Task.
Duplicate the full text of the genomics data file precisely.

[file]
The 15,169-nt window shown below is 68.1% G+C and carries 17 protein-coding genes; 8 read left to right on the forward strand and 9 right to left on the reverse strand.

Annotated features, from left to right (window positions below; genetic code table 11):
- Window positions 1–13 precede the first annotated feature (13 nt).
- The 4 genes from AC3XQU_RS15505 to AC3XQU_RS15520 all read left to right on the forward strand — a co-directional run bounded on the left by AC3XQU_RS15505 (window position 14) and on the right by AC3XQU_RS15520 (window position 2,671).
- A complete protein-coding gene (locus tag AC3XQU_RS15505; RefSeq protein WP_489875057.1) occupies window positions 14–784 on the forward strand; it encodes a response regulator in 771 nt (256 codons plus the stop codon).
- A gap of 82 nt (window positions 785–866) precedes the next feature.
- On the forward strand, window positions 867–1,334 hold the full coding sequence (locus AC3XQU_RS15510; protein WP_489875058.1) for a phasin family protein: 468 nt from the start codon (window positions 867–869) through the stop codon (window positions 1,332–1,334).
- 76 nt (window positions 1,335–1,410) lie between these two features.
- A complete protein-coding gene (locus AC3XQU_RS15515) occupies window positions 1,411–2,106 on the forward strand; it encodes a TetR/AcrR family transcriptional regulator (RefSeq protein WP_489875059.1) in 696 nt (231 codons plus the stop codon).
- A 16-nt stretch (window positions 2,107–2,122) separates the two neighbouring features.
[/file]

The 15,169-nt window shown below is 68.1% G+C and carries 17 protein-coding genes; 8 read left to right on the forward strand and 9 right to left on the reverse strand.

Annotated features, from left to right (window positions below; genetic code table 11):
- Window positions 1–13 precede the first annotated feature (13 nt).
- The 4 genes from AC3XQU_RS15505 to AC3XQU_RS15520 all read left to right on the forward strand — a co-directional run bounded on the left by AC3XQU_RS15505 (window position 14) and on the right by AC3XQU_RS15520 (window position 2,671).
- A complete protein-coding gene (locus tag AC3XQU_RS15505; RefSeq protein WP_489875057.1) occupies window positions 14–784 on the forward strand; it encodes a response regulator in 771 nt (256 codons plus the stop codon).
- A gap of 82 nt (window positions 785–866) precedes the next feature.
- On the forward strand, window positions 867–1,334 hold the full coding sequence (locus AC3XQU_RS15510; protein WP_489875058.1) for a phasin family protein: 468 nt from the start codon (window positions 867–869) through the stop codon (window positions 1,332–1,334).
- 76 nt (window positions 1,335–1,410) lie between these two features.
- A complete protein-coding gene (locus AC3XQU_RS15515) occupies window positions 1,411–2,106 on the forward strand; it encodes a TetR/AcrR family transcriptional regulator (RefSeq protein WP_489875059.1) in 696 nt (231 codons plus the stop codon).
- A 16-nt stretch (window positions 2,107–2,122) separates the two neighbouring features.